For the first time user, chainsaws can be pretty scary things. And that’s understandable. As a general rule of thumb, if you see sharp blades moving faster than your eyes can follow, you’re probably looking at something that should be used with caution.
The good news is that chainsaw safety can be learned in less than an hour. That combined with the self discipline not to start climbing trees, and you should be left with an appliance that will happily keep your garden hedges short without, well, cutting your arm off.
Regardless of whether you’re a novice or an expert, here’s six rules to follow to saw with safety.
Choose Additional Safety Features
Every chainsaw sold in America has to follow strict quality and safety regulations. There are however a few optional extras that some machines have and others don’t. Things to look for include anti kickback features, hand guards, and chain catchers. The chance of these features preventing injury are minimal but personally, I think they’re worth it for the piece of mind alone.
Read the Instructions.
Generally, I hate instruction manuals. Some are designed to increase complexity. Others talk to you like you’re a five year old. Chainsaws however, are something of an exception. A thorough understanding of the tools features is essential before you turn it on. Think of it like driving, you’re most likely to have an accident the very first time you try.
It’s obvious but the list wouldn’t be complete without it, never add fuel to a chainsaw without first making absolutely sure that it’s powered off. If you’re using an electric chainsaw, on the other hand, the cord is the primary concern. Cords can easily be tripped over and a chainsaw is literally the last thing that you want to be carrying should it happen.
Always turn the saw off if you plan on walking more than five feet. Add or subtract the number of feet depending on the ground hazards i.e. neatly trimmed lawn versus debris covered forest. Regardless of where you are walking, the guide bar should also be pointed to the rear unless your walking downhill in which case, do the opposite.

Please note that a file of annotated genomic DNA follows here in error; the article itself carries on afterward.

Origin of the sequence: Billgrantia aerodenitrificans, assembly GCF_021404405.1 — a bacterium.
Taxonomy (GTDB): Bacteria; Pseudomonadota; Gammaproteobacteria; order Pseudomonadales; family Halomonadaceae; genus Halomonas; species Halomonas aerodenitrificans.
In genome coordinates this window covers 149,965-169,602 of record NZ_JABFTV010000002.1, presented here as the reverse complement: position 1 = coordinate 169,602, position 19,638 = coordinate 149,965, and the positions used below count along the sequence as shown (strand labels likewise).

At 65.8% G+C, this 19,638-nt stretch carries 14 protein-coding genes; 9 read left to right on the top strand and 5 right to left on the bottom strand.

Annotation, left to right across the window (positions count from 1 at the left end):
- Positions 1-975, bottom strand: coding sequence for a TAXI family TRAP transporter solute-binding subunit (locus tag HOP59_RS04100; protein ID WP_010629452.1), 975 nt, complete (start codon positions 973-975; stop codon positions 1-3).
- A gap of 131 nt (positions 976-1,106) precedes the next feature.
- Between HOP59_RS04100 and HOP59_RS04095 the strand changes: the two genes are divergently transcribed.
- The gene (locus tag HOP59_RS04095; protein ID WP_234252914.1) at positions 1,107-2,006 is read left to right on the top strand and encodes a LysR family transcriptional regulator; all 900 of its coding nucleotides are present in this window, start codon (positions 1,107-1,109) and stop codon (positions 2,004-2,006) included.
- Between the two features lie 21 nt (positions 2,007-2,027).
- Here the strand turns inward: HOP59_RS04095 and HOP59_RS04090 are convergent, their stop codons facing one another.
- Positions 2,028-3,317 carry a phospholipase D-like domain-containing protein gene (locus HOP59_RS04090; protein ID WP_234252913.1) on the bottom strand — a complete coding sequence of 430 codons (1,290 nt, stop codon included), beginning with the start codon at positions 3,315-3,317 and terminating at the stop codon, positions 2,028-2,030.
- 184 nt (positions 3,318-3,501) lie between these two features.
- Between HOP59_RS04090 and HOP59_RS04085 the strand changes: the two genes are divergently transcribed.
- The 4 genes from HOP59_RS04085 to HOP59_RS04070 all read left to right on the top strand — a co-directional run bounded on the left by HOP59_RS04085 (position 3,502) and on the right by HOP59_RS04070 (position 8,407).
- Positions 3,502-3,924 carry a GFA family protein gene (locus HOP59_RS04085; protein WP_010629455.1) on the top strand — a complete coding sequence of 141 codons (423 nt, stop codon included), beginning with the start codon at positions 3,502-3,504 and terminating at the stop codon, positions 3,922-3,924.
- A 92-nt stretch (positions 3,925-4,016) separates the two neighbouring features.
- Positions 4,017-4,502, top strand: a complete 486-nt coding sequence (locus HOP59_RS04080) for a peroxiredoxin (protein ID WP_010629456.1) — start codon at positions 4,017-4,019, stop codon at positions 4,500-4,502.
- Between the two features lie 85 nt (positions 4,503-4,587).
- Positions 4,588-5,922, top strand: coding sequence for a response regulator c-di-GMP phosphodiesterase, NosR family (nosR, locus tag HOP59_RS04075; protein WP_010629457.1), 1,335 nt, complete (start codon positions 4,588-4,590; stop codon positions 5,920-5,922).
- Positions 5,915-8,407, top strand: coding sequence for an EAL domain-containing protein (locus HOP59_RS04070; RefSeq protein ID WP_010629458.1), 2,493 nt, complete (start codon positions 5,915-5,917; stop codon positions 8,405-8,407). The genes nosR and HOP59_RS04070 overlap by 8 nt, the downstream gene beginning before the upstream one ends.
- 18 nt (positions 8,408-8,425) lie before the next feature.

Know Your Limits
These days you don’t need to spend much to get some serious power. Unfortunately, a side effect of this is that there’s now plenty of people with very powerful chainsaws,very large trees and no idea which way those trees might fall. Basically, if it’s big enough to hurt you, it’s not a job that should be taken lightly. Either gain the experience by cutting much smaller trees first or just hire a professional. And if the tree is really large, skip the first option.
Never Cut Above Your Reach.
If you need to cut something above your reach, you need one of two things; a professional or a device that can safely get you off the ground. And by that I don’t mean a ladder. Ladders and chainsaws simply do not mix. Neither does climbing and chainsaws. Arborists make it look easy. But that’s called extensive training not natural climbing skills.
Wear the Right Gear
The likelihood of injury can also be greatly reduced by wearing by wearing the right gear.
- Wear leather gloves, tough boots, and if available, timber chaps. If the chainsaw somehow makes contact with your person, these can make all the difference.
- Because of the high speed at which chainsaws operate, debris literally flies every time you cut something. In other words, wear safety glasses at all times.
- If you’re cutting anything larger than a hedge, wear a hard hat.
- Avoid slippery shoes, baggy clothing or lose tool belts of any kind.
If you’re operating a chainsaw anywhere but in private, an extra person or at least a mobile phone (literally on you) is always a good idea. Any kind of chainsaw injury can easily render you unable to move. Needless to say, a first aid kit is also a very good addition to your tool box.
If you have children, or just particularly irresponsible adults, living with you, store your chainsaw either out of their reach or in a locked box. This applies to pretty much any power tool with fast moving parts, but chainsaws in particular. Needless to say a chainsaw is also not something that you should leave unattended in the garden while you go inside to get something.
Finally, light yard work can be a great way to spend a Sunday afternoon. And light yard work with a beer or two can be even better. Unfortunately, chainsaws are not light yard work. They’re yard work that can get you maimed. Therefore if you like to mix the two, get the chainsaw out before you get the cooler out. This might sound like obvious advice but the statistics don’t like. Quite a few people think they mix well.